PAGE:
The Total Solar Eclipse stamps initially show an image of the sun completely blacked out by the moon. But, a second image is hiding beneath. Using the body heat of your thumb or fingers and rubbing the eclipse image will reveal an underlying image of the Moon. The image reverts back to the eclipse once it cools.
The stamp features an image from a photograph taken by astrophysicist Fred Espenak, aka Mr. Eclipse, of Portal, Arizona, that shows a total solar eclipse seen from Jalu, Libya, on March 29, 2006. Espenak also took the photograph of the Full Moon featured on the stamp.
The Total Solar Eclipse stamp commemorates the upcoming solar eclipse on Aug. 21, 2017, which will be seen throughout most of the United States, although the total eclipse will be visible only in a 70-mile wide path that will track across the sky from Oregon to South Carolina, according to predictions. For more information on the eclipse, visit the NASA website or eclipse-dedicated sites, such as Eclipse2017.org. Information also is available from the USPS in the stamp announcement.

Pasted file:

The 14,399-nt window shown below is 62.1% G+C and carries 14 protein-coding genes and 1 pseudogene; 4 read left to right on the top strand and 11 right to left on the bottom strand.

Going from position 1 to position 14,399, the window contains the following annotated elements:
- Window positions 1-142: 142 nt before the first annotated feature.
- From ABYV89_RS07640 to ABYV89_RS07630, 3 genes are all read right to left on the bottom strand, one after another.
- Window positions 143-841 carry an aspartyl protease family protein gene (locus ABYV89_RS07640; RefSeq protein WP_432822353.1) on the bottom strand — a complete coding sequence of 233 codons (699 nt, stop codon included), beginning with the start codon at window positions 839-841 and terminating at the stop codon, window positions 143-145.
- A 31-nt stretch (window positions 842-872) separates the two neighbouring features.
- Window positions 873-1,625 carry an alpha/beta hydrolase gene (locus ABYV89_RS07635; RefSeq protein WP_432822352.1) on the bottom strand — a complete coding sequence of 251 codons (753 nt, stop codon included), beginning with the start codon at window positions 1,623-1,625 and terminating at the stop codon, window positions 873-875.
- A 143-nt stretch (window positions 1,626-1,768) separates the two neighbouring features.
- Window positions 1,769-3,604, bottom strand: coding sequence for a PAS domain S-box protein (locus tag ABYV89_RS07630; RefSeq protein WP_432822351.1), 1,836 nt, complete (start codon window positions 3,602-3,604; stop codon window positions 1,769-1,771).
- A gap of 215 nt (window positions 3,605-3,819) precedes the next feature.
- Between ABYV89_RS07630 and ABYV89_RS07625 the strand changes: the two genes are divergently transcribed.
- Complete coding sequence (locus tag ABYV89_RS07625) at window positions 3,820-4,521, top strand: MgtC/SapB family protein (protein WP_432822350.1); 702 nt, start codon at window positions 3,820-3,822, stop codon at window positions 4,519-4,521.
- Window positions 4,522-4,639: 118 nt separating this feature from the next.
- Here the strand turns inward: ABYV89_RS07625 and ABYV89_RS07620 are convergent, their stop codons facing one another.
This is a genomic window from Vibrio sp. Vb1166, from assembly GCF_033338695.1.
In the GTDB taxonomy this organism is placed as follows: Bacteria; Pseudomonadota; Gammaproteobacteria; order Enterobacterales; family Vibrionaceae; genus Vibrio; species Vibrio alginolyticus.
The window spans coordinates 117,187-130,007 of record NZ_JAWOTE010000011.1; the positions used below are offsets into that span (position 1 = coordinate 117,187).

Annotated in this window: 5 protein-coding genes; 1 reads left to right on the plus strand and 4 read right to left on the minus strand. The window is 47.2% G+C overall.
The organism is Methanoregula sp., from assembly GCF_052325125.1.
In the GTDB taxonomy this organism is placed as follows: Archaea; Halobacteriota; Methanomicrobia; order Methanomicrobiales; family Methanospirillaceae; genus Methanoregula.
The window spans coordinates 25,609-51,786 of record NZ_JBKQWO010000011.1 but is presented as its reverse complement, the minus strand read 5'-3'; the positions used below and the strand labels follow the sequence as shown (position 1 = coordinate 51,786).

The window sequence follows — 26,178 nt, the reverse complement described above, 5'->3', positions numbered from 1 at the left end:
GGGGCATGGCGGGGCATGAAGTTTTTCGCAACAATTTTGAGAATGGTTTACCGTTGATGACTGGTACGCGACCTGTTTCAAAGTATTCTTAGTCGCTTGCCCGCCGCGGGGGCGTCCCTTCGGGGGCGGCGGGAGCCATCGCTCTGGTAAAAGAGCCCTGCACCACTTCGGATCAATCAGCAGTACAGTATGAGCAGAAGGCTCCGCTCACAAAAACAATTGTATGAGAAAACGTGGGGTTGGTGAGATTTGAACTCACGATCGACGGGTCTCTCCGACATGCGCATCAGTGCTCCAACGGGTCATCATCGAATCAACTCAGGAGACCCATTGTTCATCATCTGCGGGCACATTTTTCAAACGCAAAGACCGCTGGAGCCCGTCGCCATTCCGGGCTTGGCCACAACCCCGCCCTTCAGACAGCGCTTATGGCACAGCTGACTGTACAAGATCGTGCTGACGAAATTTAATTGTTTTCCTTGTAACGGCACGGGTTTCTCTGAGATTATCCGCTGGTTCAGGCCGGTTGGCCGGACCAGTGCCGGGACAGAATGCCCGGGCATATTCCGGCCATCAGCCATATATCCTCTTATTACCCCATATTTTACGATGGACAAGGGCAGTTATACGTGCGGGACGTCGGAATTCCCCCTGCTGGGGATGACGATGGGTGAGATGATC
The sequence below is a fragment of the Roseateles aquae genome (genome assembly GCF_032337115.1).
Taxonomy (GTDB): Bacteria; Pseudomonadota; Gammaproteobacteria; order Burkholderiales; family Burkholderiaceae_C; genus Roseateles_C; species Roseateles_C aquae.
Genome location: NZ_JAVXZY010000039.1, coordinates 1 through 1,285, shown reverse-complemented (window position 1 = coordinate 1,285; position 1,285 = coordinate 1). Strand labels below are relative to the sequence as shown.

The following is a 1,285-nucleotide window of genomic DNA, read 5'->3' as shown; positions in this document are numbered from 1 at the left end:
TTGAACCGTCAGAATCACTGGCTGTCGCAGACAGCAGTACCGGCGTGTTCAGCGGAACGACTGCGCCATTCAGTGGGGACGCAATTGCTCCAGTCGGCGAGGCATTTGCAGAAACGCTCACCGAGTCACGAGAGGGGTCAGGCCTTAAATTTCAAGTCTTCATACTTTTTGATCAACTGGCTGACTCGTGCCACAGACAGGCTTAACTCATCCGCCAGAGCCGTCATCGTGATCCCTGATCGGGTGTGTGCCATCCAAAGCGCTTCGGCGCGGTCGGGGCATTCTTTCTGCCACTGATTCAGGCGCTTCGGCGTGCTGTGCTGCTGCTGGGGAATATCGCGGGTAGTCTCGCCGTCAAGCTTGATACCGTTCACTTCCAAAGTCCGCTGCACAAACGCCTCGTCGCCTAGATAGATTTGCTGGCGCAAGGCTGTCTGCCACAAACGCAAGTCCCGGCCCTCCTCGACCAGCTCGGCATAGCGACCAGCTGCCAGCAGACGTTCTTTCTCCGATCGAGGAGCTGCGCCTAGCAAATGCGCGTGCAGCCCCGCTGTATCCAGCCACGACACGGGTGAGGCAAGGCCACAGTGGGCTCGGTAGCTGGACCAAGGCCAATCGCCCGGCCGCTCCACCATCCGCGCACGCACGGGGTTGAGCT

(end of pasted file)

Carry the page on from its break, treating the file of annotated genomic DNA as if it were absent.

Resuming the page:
The Forever First Class stamps will be released in a First-Day-of-Issue ceremony at 1:30 p.m. June 20 at the Art Museum of the University of Wyoming in Laramie.
On that day, the university will celebrate the summer solstice, and before the stamp ceremony, visitors may witness an architectural feature of the building where a single beam of sunlight shines on a silver dollar embedded in the floor, which occurs at noon on the summer solstice in the UW Art Museum’s Rotunda Gallery.
This is the first U.S. stamp application of thermochromic ink. The inks are vulnerable to UV light and should be kept out of direct sunlight as much as possible to preserve this special effect. To help ensure longevity, the Postal Service will be offering a special envelope to hold and protect the stamp pane for a nominal fee.